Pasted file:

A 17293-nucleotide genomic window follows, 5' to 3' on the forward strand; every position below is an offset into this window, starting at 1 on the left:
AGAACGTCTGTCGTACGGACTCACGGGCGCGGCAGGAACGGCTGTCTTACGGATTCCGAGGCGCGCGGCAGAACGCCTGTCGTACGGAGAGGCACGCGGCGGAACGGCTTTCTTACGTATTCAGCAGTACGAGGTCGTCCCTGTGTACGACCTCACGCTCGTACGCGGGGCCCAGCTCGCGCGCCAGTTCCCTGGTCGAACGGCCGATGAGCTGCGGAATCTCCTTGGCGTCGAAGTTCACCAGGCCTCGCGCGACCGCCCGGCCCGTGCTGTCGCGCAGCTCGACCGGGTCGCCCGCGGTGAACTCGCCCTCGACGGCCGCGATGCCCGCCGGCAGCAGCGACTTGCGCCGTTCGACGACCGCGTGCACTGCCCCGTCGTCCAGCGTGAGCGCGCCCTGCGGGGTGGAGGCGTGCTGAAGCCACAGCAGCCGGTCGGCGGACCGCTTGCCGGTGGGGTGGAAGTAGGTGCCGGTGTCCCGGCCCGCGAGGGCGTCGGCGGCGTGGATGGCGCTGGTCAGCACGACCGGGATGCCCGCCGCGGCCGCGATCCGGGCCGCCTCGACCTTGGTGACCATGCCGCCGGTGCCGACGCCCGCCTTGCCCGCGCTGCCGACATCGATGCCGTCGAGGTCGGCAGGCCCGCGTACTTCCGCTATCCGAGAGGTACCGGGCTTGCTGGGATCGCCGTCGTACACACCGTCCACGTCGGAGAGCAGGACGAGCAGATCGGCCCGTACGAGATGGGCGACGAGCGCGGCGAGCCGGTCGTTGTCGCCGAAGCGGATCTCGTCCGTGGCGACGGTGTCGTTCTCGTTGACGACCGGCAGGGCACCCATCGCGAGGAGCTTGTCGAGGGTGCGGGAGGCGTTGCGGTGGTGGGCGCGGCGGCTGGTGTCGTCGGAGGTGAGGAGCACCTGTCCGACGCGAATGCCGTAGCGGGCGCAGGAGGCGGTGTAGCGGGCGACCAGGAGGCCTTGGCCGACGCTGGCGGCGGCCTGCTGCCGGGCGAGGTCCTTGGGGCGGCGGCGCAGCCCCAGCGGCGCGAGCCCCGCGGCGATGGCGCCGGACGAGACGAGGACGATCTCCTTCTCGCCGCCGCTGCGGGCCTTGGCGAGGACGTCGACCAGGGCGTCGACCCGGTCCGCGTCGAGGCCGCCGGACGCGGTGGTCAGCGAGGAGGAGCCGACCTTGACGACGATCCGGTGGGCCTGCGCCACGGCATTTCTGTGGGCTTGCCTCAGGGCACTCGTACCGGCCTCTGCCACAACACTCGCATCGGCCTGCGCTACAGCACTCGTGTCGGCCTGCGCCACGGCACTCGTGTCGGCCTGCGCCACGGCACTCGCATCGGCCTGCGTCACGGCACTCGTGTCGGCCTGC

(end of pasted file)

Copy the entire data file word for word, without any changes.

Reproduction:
A 17293-nucleotide genomic window follows, 5' to 3' on the forward strand; every position below is an offset into this window, starting at 1 on the left:
AGAACGTCTGTCGTACGGACTCACGGGCGCGGCAGGAACGGCTGTCTTACGGATTCCGAGGCGCGCGGCAGAACGCCTGTCGTACGGAGAGGCACGCGGCGGAACGGCTTTCTTACGTATTCAGCAGTACGAGGTCGTCCCTGTGTACGACCTCACGCTCGTACGCGGGGCCCAGCTCGCGCGCCAGTTCCCTGGTCGAACGGCCGATGAGCTGCGGAATCTCCTTGGCGTCGAAGTTCACCAGGCCTCGCGCGACCGCCCGGCCCGTGCTGTCGCGCAGCTCGACCGGGTCGCCCGCGGTGAACTCGCCCTCGACGGCCGCGATGCCCGCCGGCAGCAGCGACTTGCGCCGTTCGACGACCGCGTGCACTGCCCCGTCGTCCAGCGTGAGCGCGCCCTGCGGGGTGGAGGCGTGCTGAAGCCACAGCAGCCGGTCGGCGGACCGCTTGCCGGTGGGGTGGAAGTAGGTGCCGGTGTCCCGGCCCGCGAGGGCGTCGGCGGCGTGGATGGCGCTGGTCAGCACGACCGGGATGCCCGCCGCGGCCGCGATCCGGGCCGCCTCGACCTTGGTGACCATGCCGCCGGTGCCGACGCCCGCCTTGCCCGCGCTGCCGACATCGATGCCGTCGAGGTCGGCAGGCCCGCGTACTTCCGCTATCCGAGAGGTACCGGGCTTGCTGGGATCGCCGTCGTACACACCGTCCACGTCGGAGAGCAGGACGAGCAGATCGGCCCGTACGAGATGGGCGACGAGCGCGGCGAGCCGGTCGTTGTCGCCGAAGCGGATCTCGTCCGTGGCGACGGTGTCGTTCTCGTTGACGACCGGCAGGGCACCCATCGCGAGGAGCTTGTCGAGGGTGCGGGAGGCGTTGCGGTGGTGGGCGCGGCGGCTGGTGTCGTCGGAGGTGAGGAGCACCTGTCCGACGCGAATGCCGTAGCGGGCGCAGGAGGCGGTGTAGCGGGCGACCAGGAGGCCTTGGCCGACGCTGGCGGCGGCCTGCTGCCGGGCGAGGTCCTTGGGGCGGCGGCGCAGCCCCAGCGGCGCGAGCCCCGCGGCGATGGCGCCGGACGAGACGAGGACGATCTCCTTCTCGCCGCCGCTGCGGGCCTTGGCGAGGACGTCGACCAGGGCGTCGACCCGGTCCGCGTCGAGGCCGCCGGACGCGGTGGTCAGCGAGGAGGAGCCGACCTTGACGACGATCCGGTGGGCCTGCGCCACGGCATTTCTGTGGGCTTGCCTCAGGGCACTCGTACCGGCCTCTGCCACAACACTCGCATCGGCCTGCGCTACAGCACTCGTGTCGGCCTGCGCCACGGCACTCGTGTCGGCCTGCGCCACGGCACTCGCATCGGCCTGCGTCACGGCACTCGTGTCGGCCTGC